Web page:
In the post-Roe v. Wade era, adoption is still not substitute for abortion, experts say
Only 9% of women choose adoption over parenting their child if they’re denied an abortion. Adoption experts say the system needs to improve.
WASHINGTON (Gray DC) - Data from the Turnaway Project, which studies women denied abortions, shows that just 9% of unplanned pregnancies result in the child being put up for adoption if the mother cannot have an abortion. That’s why experts believe adoption has a long way to go before it’s a viable substitution in states where abortion is now banned.
Gretchen Sisson, a sociologist at the University of California in San Francisco, studies how women make decisions about adoption when they’re denied access to an abortion. She said almost no women seek adoption as a first choice for an unplanned pregnancy.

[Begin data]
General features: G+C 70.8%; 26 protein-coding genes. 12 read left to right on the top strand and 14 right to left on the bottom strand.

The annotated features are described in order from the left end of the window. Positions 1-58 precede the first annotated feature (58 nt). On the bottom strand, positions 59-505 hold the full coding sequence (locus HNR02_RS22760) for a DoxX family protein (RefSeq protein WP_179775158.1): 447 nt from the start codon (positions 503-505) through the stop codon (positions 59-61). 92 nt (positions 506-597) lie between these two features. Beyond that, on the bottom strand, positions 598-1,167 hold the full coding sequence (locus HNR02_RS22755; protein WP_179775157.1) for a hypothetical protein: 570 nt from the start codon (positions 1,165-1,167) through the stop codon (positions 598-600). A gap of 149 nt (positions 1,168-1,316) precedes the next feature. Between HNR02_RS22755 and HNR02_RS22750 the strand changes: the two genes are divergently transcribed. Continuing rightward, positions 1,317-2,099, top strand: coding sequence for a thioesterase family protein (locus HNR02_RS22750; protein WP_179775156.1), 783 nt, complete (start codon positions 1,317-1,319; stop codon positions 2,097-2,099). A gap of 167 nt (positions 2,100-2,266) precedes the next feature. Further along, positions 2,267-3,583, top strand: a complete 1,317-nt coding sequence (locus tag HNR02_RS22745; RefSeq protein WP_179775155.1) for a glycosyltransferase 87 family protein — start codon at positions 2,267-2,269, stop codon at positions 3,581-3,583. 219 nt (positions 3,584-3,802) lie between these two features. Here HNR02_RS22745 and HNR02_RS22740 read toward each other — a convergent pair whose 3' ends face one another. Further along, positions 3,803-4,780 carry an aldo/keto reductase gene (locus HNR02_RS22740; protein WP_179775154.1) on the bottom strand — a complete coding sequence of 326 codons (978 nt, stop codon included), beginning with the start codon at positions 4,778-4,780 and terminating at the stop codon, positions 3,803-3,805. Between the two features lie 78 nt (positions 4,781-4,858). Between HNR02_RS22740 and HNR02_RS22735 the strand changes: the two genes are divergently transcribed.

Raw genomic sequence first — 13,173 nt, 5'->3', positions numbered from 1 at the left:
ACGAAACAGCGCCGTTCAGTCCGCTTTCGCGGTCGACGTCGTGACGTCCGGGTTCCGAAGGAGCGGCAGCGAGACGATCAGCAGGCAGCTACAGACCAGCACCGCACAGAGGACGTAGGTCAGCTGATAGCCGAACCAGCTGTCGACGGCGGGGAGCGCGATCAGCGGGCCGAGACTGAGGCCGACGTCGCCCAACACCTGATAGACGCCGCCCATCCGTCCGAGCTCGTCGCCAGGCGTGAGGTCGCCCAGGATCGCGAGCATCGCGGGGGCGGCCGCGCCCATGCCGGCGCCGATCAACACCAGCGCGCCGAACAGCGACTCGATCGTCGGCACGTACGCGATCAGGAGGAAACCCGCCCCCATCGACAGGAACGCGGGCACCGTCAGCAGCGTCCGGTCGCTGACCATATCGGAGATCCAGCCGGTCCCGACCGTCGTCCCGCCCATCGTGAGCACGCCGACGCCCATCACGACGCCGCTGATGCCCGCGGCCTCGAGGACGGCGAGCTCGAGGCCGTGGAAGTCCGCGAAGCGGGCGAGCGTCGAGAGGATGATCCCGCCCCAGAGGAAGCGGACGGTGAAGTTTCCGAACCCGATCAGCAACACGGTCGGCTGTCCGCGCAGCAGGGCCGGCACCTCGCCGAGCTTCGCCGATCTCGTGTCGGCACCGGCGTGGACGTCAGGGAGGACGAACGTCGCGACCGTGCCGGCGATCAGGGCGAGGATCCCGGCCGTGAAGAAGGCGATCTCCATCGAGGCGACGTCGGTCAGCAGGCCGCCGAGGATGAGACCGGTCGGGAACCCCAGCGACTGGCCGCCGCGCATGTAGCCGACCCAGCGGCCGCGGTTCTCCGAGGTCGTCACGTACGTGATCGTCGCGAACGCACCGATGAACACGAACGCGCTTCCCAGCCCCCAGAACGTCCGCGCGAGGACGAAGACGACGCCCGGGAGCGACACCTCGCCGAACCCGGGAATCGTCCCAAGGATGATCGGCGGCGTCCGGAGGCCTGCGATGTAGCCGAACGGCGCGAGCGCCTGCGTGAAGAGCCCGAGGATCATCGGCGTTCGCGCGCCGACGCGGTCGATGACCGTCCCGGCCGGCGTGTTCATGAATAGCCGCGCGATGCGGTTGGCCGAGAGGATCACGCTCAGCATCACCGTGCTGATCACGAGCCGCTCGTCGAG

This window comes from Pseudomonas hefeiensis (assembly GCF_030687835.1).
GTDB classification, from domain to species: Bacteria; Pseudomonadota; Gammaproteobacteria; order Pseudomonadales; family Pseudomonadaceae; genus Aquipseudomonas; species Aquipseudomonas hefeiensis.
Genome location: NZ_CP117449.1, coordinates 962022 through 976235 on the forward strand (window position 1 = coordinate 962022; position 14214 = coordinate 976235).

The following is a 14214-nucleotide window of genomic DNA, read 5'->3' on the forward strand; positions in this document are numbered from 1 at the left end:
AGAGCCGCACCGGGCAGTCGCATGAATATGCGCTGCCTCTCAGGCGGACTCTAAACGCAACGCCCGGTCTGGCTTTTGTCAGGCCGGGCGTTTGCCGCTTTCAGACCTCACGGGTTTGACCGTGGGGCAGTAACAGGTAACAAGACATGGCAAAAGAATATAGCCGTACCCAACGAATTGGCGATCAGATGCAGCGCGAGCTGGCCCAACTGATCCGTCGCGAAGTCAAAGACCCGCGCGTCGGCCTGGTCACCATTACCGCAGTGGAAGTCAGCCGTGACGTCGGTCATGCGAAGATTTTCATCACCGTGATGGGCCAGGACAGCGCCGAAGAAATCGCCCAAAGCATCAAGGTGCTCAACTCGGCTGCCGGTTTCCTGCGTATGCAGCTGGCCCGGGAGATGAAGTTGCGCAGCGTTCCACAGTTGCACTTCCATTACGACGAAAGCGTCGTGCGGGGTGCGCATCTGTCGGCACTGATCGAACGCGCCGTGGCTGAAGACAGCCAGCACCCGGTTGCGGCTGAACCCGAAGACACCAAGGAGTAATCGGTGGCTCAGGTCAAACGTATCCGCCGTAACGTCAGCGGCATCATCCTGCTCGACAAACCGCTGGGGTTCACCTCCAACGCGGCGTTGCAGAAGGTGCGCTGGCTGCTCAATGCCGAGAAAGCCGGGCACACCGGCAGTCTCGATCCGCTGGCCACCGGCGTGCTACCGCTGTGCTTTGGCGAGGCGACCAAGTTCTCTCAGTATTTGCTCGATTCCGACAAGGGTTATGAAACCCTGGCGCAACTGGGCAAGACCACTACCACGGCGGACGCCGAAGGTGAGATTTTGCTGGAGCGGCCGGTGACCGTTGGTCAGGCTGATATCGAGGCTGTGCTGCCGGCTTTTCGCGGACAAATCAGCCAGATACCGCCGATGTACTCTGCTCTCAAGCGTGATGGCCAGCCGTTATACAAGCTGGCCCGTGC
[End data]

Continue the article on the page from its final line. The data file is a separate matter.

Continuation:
“Adoption really only emerges as an outcome when people are denied access to almost every other choice,” Sisson said.
With more states enacting harsher abortion laws, Sisson expects the rate of adoptions will increase but Ryan Hanlon from the National Council for Adoption disagrees.
“It’s very possible that adoptions are going to stay around the same unless and until we start giving a better information about adoption,” Hanlon said.
He said the federal government can act to improve adoption by offering more education and post-adoption support, such as the passing the Adoption Credit Refundability Act, which would make adoption more accessible for low-income families.
Sen. Mark Warner (D-Va.) is the latest lawmaker to co-sponsor the bipartisan bill, introduced in 2021. He sees improving adoption access as an issue that can stand independently of reproductive rights.
“Guaranteeing women health care choices protection is not at all in contradiction to also encouraging more adoption,” Warner said. “... We need to have a whole range of options.”
The bill still awaits a vote in both the House and the Senate.
Copyright 2022 Gray DC. All rights reserved.